The car manufacturer Škoda Auto sold over 36,000 vehicles in Europe last month, and moved from tenth to ninth place of the best-selling brands on the continent, according to figures by the European Automobile Manufacturers Association released on Wednesday. Compared to the same month last year, Škoda’s sales increased by 21 percent, giving the carmaker a record 5.2 percent market share.. Škoda’s Czech sales however only grew by 7 percent in August year on year.
Deputy head of the opposition TOP 09 party Miroslav Kalousek has refused to apologize to fellow MP, Zdeněk Ondráček of the Communist Party, for calling him a “communist cop” in a lower house debate. The house’s mandate and immunity committee denounced the statement, and demanded that Mr Kalousek apologize to the Communist deputy. Mr Ondráček served as police officer under the communist regime and took part in the brutal suppression of a student march on November 17, 1989, which triggered the Velvet Revolution. But on Wednesday, Miroslav Kalousek said the committee’s decision was shameful, and appealed against the verdict.
The lower house of Parliament on Wednesday backed draft legislation introducing a third rate of the value added tax. If approved, the proposal, put forth by the government, would establish a 10-percent rate that would apply to books, medicine and baby food, as of January 2015. The Czech Republic currently has two VAT rates, 21 and 15 percent, respectively. The government believes a third, 10-percent rate would lower the prices of the selected goods, benefiting mainly families with children. Opposition leaders criticized the plan as hypocritical, and instead suggested the existing VAT rates should be lowered. A final vote on the proposal in the lower house is scheduled for later this week.
The Czech government is not planning to repatriate ethnic Czechs from Ukraine, Foreign Minister Lubomír Zaorálek told reporters during his visit to the country. Mr Zaorálek is visiting the Czech community in Zhytomyr on Wednesday to address their concerns over the security situation in Ukraine. In March, some 40 ethnically Czech families asked the Czech authorities for assistance with relocating to the Czech Republic, a plea recently backed by President Miloš Zeman. But Minister Zaorálek said members of the Czech community in Ukraine could use existing channels to repatriate. An estimated 5,000 Czechs live in Ukraine where their ancestors settled in the 19th century.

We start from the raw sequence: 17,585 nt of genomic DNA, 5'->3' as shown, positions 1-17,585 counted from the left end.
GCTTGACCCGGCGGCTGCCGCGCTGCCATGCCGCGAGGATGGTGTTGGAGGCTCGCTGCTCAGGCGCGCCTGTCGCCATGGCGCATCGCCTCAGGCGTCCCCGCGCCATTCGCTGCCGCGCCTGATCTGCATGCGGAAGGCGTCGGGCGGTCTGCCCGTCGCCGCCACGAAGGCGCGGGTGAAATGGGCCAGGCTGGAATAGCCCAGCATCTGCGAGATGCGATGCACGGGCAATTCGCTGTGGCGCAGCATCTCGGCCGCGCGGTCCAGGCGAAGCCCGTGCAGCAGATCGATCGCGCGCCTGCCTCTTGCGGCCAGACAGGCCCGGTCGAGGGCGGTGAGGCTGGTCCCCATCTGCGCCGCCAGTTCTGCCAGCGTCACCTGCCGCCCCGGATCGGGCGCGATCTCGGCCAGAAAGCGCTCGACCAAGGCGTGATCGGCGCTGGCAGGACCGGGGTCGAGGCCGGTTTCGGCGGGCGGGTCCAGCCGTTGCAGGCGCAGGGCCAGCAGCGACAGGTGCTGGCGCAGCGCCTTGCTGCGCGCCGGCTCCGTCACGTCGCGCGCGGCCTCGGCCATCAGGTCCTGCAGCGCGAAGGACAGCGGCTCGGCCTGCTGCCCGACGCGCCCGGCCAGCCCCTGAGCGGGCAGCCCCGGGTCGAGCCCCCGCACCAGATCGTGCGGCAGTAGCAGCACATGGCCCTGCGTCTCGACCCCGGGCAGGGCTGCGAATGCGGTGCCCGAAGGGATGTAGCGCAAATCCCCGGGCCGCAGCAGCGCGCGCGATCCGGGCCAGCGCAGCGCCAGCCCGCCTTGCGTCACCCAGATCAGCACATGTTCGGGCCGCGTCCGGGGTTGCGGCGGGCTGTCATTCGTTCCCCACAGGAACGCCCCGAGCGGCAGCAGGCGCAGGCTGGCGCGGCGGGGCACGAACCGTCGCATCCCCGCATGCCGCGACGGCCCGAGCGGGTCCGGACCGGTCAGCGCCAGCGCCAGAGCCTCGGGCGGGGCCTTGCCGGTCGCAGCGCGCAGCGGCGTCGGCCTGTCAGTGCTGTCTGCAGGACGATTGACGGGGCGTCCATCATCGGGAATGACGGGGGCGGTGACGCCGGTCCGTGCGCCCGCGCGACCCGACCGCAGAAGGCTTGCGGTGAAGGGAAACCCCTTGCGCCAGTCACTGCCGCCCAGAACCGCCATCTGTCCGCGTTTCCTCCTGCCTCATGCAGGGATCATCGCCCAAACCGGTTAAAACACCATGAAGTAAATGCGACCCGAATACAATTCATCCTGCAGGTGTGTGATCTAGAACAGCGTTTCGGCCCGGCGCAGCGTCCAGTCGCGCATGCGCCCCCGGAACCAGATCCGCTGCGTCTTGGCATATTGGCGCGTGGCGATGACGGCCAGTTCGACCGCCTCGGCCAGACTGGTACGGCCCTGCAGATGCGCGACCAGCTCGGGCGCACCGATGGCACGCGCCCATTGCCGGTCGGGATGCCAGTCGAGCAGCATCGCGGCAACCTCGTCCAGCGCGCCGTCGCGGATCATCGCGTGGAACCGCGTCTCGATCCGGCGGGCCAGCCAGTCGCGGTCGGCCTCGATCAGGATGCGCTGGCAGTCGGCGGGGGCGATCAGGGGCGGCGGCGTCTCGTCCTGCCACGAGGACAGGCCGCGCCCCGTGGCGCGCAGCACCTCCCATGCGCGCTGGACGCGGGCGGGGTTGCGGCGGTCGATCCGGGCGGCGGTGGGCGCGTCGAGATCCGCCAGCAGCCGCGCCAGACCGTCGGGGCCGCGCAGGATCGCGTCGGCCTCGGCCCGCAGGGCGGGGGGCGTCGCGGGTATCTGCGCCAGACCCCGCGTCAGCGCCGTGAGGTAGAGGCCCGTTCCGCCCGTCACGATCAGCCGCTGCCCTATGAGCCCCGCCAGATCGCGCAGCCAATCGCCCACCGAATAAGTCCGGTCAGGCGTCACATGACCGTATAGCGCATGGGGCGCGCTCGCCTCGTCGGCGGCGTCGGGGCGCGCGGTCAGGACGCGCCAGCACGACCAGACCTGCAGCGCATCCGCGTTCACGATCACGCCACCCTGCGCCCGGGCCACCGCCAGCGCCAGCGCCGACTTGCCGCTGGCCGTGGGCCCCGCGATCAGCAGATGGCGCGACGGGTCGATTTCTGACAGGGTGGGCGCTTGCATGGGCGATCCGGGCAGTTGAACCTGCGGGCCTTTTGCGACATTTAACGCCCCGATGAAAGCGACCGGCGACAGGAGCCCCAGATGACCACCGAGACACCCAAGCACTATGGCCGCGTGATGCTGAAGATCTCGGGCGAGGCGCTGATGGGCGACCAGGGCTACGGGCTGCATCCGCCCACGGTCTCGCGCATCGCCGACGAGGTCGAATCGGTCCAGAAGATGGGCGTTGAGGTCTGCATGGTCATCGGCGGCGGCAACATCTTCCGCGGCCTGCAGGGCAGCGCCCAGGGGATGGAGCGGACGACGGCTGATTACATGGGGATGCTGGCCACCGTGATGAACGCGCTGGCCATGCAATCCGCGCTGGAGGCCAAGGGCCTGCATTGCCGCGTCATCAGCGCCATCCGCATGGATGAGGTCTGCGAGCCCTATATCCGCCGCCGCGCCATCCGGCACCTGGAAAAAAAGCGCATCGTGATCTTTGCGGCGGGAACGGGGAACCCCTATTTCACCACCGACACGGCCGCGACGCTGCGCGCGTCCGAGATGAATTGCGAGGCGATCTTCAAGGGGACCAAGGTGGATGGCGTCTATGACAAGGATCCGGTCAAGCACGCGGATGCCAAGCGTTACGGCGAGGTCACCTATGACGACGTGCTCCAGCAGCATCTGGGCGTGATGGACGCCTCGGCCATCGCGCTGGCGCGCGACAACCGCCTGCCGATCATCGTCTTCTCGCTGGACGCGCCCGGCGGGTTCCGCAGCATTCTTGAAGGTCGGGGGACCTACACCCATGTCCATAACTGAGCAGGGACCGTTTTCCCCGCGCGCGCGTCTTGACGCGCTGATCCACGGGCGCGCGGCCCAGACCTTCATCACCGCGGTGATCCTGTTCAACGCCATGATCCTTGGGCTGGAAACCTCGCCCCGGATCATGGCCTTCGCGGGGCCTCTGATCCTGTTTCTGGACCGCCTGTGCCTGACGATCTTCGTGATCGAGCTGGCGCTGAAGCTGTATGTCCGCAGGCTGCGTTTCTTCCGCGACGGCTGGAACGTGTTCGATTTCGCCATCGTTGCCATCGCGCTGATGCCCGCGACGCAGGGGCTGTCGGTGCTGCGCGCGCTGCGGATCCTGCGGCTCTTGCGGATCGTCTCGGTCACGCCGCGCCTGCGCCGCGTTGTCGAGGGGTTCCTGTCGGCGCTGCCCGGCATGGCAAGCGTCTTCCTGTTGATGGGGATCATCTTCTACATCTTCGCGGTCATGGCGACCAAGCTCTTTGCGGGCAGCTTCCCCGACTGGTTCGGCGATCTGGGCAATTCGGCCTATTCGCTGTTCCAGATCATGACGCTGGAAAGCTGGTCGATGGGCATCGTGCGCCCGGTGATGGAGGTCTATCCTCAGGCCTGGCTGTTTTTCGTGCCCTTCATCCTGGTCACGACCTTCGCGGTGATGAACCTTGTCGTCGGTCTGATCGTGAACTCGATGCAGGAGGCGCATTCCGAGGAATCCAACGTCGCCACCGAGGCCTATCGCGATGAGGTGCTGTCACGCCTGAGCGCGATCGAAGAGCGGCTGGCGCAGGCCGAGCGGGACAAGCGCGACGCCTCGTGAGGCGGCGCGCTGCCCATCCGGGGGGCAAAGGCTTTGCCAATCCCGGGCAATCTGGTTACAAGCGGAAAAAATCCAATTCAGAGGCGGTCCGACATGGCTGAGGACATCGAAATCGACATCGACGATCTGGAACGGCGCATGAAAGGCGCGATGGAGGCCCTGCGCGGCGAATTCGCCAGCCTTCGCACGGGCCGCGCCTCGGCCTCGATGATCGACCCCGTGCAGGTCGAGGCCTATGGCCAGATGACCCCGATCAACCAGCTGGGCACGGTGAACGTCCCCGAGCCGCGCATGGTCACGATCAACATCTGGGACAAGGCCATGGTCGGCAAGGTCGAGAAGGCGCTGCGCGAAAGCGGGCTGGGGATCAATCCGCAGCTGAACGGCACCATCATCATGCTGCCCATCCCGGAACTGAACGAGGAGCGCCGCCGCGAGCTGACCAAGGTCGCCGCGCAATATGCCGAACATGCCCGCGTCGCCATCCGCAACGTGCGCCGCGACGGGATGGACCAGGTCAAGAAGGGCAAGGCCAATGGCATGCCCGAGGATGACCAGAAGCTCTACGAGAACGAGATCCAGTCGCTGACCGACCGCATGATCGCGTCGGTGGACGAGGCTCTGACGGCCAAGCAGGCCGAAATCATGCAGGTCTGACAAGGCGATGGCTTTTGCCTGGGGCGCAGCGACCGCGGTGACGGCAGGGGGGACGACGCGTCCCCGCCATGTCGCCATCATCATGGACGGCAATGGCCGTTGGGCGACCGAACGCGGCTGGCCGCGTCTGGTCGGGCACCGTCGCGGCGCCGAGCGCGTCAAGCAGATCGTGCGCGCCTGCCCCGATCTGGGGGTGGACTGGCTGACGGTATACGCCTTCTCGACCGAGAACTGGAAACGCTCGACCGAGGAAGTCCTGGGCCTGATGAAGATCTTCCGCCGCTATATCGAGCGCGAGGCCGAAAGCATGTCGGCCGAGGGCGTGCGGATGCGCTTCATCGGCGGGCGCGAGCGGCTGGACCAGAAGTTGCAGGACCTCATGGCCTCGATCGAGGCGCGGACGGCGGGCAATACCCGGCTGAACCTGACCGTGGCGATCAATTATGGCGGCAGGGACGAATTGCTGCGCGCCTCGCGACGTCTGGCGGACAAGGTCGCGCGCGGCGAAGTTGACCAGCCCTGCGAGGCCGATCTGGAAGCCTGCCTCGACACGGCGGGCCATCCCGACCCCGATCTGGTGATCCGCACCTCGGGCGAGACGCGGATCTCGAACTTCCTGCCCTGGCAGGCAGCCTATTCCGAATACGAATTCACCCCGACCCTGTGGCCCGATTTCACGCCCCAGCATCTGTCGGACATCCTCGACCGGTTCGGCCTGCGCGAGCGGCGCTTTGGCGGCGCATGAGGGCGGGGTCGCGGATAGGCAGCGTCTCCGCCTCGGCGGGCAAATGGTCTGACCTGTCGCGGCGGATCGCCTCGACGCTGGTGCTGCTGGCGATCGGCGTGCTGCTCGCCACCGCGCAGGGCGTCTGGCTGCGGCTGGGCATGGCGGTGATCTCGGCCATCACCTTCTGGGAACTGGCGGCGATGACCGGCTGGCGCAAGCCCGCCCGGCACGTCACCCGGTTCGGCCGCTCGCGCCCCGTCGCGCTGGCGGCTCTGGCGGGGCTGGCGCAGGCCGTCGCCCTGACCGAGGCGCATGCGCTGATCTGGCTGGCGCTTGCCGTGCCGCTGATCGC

Fresh Film Fest, an annual event focused on young directors and debut works, gets underway in Prague on Wednesday. The festival is showcasing around 100 feature length and short films and takes place at a number of venues in the city, from regular cinemas to an anchored boat on the River Vltava. The 11th edition begins with a screening of Jonathan Glazer’s Under the Skin at the Světozor cinema.
The situation in Ukraine should be resolved by a diplomatic treaty between Ukraine, Russia, the European Union and the US based on the country’s sovereignty and territorial integrity, the Czech Chamber of Deputies said in a resolution passed on Tuesday evening. The lower house held a session on the matter at the instigation of the Civic Democrats, who wanted Prime Minister Bohuslav Sobotka to clarify his position on sanctions against Russia. Mr. Sobotka reiterated that he doubted their effectiveness. Foreign Minister Lubomír Zaorálek said he would discuss humanitarian aid to Ukraine on a visit to the country on Wednesday.
Pro-Russian separatists in Ukraine are reported to have entered the Czech consulate in the eastern city of Donetsk on Sunday. The diplomatic office has been closed since June. Ukraine’s National Security and Defense Council said on Twitter that what it called terrorists were continuing to capture buildings and that the Czech and Polish consulates had been affected. The Czech Foreign Ministry said, however, that the separatists had looked the building over before leaving it. Meanwhile, pro-Russian rebels were reported to have briefly detained Czech Radio journalist Vít Pohanka near the consulate.
An exhibition of photographs taken by American Paul F. Goldsmith in Prague during the Soviet-led invasion of Czechoslovakia is being held in the city. Then a student, Goldsmith was touring Europe in August 1968 and found himself in Prague when the tanks rolled in; on leaving the country he gave his photographs to the AP news agency in West Germany and they were soon seen around the world. He is due to attend Tuesday evening’s opening at the café Krásný ztráty. The exhibition runs until November 9.
The Czech movie Fair Play has been placed on a long list of nominees for this year’s European Film Awards. Written and directed by Andrea Sedláčková, Fair Play explores doping in sport in the final decade of the communist era. It is among 50 films from 31 European countries in contention for various prizes; nominations will be announced in November ahead of an awards ceremony in Riga the following month.
Former tennis star Nicole Vaidišová is set to return to the sport later on Tuesday when she takes part in the first round of an International Tennis Federation tournament in the US city of Albuquerque. The one-time world number seven, who is 25, retired four years ago saying she had lost her love of tennis. Vaidišová said coming back would be a lot harder than starting out in the first place, describing the move as a step into the unknown.
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